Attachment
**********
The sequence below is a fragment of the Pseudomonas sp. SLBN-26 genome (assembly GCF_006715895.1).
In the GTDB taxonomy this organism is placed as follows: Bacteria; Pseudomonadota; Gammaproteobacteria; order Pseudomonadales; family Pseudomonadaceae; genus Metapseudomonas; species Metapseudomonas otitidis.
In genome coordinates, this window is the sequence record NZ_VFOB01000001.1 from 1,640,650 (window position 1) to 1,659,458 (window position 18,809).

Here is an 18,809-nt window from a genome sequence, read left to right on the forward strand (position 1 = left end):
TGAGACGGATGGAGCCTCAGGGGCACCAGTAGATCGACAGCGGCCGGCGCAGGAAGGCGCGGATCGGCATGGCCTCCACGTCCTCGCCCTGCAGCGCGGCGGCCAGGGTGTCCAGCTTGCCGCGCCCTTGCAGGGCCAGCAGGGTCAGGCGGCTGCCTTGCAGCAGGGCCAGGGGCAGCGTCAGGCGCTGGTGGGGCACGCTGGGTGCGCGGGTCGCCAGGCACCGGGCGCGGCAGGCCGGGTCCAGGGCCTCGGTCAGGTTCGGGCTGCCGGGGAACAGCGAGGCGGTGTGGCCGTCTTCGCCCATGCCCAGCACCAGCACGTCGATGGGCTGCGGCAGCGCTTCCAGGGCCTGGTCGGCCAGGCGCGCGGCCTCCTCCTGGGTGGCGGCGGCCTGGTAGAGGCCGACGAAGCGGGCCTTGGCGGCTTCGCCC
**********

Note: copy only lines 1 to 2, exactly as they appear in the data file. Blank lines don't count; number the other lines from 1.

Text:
The sequence below is a fragment of the Pseudomonas sp. SLBN-26 genome (assembly GCF_006715895.1).
In the GTDB taxonomy this organism is placed as follows: Bacteria; Pseudomonadota; Gammaproteobacteria; order Pseudomonadales; family Pseudomonadaceae; genus Metapseudomonas; species Metapseudomonas otitidis.